Poll: D.C. politics named as top threat to the U.S. economy ahead of North Korea

A new survey has found that American adults consider the political environment in Washington, D.C. to be the biggest risk to the U.S. economy over the next six months. 

According to Bankrate.com which commissioned the poll, the view was echoed across a wide range of demographics including “by old and young, rich and poor, and college graduates as well as those with a high school education or less.” 

Politics ranked first with 36 percent while North Korea followed at 24 percent; rising interest rates, terrorism, and a stock market decline each scored 10 percent or less. 

That said, Ted Rossman with Bankrate has indicated some variability behind the numbers, telling Newsweek, “Democrats, college graduates and middle-income households have the strongest distaste for what’s happening in the nation’s capital. Three groups are more likely to fear North Korea than domestic politics: Republicans, Hispanics and Southerners.”

In fact, nearly half, or 49 percent, of Democrats surveyed chose politics as the greatest economic threat, more than double the number of Republicans who picked that risk factor.

And North Korea was the top choice among self-described conservatives at 30 percent compared to just 20 percent from their more liberal counterparts. 

RELATED: A timeline of tension with North Korea

11 PHOTOS
Countdown to a standoff: A timeline of tension with North Korea
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Countdown to a standoff: A timeline of tension with North Korea

Jan. 6, 2016:

After four years in power, Kim Jong Un says his country can produce a hydrogen bomb, the first step toward a nuclear weapon that could target the United States. The nation tests a device, but Western experts are not convinced it is a genuine hydrogen bomb.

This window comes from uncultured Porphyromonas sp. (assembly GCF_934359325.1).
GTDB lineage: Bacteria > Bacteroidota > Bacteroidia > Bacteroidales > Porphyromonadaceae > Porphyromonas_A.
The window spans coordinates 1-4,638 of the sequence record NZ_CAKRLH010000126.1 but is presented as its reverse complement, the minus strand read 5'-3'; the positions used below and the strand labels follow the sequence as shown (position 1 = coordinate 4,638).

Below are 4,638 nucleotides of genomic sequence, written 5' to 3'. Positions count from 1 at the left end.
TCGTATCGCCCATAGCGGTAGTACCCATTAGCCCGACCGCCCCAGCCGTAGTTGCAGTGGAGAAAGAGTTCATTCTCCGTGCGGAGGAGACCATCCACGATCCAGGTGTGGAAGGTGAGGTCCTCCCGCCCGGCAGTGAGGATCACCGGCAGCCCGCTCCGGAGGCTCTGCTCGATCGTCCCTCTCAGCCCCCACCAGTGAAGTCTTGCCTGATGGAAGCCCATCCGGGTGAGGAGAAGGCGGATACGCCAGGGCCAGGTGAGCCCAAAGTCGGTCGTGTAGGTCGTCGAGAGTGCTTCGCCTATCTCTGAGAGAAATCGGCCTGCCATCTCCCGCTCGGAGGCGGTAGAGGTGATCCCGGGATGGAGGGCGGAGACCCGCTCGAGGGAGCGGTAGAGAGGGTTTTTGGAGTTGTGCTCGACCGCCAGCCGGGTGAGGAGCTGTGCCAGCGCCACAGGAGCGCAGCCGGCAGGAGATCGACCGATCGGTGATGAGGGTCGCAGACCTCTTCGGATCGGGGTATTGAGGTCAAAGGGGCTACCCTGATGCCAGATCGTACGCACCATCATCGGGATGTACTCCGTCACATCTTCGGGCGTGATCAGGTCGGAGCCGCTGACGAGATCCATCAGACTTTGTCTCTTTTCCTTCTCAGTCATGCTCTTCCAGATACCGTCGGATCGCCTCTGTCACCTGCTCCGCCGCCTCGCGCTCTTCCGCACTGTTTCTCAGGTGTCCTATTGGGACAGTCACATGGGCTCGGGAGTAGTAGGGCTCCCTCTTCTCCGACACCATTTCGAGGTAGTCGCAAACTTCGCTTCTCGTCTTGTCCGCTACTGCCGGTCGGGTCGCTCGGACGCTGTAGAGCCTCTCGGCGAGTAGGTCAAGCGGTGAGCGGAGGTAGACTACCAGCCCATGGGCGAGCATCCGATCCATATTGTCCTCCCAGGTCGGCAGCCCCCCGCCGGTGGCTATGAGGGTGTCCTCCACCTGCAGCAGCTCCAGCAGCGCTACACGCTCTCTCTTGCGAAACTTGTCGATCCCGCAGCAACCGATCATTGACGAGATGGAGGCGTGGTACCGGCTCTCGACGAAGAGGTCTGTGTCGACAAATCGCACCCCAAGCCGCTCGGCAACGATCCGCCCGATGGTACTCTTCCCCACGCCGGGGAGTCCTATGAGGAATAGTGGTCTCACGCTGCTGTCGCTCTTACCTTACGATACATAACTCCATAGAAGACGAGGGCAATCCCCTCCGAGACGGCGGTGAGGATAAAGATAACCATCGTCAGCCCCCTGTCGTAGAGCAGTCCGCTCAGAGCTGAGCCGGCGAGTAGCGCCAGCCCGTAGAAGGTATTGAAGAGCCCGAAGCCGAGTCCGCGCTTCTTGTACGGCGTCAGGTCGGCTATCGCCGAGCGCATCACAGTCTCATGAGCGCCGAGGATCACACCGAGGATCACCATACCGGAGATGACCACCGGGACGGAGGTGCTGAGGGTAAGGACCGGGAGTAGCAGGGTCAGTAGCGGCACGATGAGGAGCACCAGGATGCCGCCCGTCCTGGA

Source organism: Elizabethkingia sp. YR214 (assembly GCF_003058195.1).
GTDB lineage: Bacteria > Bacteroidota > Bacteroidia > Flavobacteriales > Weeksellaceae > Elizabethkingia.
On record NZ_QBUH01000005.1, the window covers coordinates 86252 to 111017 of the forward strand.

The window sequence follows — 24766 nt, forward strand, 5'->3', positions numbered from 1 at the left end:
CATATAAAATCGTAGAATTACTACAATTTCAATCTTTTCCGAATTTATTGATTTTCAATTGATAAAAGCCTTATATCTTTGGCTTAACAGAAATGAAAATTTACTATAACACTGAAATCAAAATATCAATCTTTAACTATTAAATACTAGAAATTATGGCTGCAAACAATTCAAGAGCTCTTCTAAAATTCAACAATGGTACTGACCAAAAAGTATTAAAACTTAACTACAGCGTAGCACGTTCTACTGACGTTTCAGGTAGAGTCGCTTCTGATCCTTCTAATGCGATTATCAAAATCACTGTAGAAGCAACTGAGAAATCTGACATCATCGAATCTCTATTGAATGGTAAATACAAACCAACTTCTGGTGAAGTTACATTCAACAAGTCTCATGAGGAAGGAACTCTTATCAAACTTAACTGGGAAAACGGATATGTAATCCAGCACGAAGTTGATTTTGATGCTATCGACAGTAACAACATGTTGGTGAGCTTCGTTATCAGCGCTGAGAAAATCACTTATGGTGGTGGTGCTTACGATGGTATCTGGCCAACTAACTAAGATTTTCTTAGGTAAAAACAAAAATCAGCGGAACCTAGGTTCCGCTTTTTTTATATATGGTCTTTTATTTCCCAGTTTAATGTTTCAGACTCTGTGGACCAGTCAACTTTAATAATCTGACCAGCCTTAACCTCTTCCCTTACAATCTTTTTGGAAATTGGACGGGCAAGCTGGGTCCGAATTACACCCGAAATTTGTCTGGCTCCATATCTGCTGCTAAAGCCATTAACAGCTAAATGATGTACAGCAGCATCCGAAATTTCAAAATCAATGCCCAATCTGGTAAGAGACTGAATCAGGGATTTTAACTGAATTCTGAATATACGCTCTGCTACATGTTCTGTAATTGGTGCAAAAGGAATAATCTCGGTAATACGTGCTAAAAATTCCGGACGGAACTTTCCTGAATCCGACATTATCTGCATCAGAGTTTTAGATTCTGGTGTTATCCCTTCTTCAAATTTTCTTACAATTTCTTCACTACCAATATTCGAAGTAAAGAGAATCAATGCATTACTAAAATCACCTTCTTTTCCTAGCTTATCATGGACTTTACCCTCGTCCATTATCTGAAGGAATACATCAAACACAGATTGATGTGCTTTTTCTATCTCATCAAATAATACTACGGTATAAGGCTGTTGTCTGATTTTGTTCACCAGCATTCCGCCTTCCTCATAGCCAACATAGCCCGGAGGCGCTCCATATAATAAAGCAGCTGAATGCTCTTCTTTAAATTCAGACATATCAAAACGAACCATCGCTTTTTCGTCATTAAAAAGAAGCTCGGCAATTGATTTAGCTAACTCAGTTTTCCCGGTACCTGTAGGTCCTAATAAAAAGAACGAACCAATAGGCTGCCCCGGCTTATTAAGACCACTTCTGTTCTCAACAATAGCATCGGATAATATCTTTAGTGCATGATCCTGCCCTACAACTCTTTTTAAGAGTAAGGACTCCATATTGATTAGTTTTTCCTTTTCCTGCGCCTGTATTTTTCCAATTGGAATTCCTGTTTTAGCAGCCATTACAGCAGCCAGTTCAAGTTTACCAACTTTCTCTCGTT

Feb. 7, 2016:

North Korea sends up a satellite. The United States calls this a disguised test of an engine powerful enough to launch an ICBM.

March 9, 2016:

North Korea claims it can miniaturize a nuclear device to fit onto a missile.

June 23, 2016:

North Korea says it has successfully tested an intermediate range ballistic missile (IRBM), with a range of 2,000 to 3,400 miles. Kim Jong Un claims the country can now attack "Americans in the Pacific operation theater," including the territory of Guam.

Sept. 9, 2016:

North Korea conducts its fifth and largest nuclear test on the anniversary of the country's founding. It says it has mastered the ability to mount a warhead on a ballistic missile.

April 15, 2017:

North Korea reveals a new ICBM design, displaying the missiles at a military parade to mark the birthday of founding leader Kim Il Sung. Within three months, the missiles are tested.

July 4, 2017:

North Korea tests an ICBM for the first time, saying it can launch a missile that can reach the continental United States. The missile, Hwasong-14, is tested again three weeks later, this time in a night launch.

Aug. 8, 2017:

North Korea's army threatens to fire missiles towards Guam in an "enveloping fire." The message comes hours after President Donald Trump warns Pyongyang that it will be "met with fire and fury" if North Korea does not stop threatening the United States.

Aug. 23, 2017:

North Korea publishes photographs of Kim beside a diagram of what appears to be a new ICBM. Weapons experts say it will be more powerful than the missiles tested by Pyongyang in July, and could have Washington and New York within range.

Aug 29, 2017:

North Korea fires an intermediate range missile over northern Japan, prompting warnings to residents to take cover. The missile falls into the Pacific Ocean, but sharply raises tensions in the region.

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The Bankrate survey was conducted from September 21 to 24 with 1,002 adults in the U.S.

Meanwhile, a recent poll from CNN found that the majority of Americans—63 percent—expressed an overall positive view of the economy. 

The figure not only represented a 15 percent jump from November, but it was also the most optimistic response since 2001. 

“Virtually no President has accomplished what we have accomplished in the first 9 months-and economy roaring,” President Trump boasted about the strong economy Wednesday.

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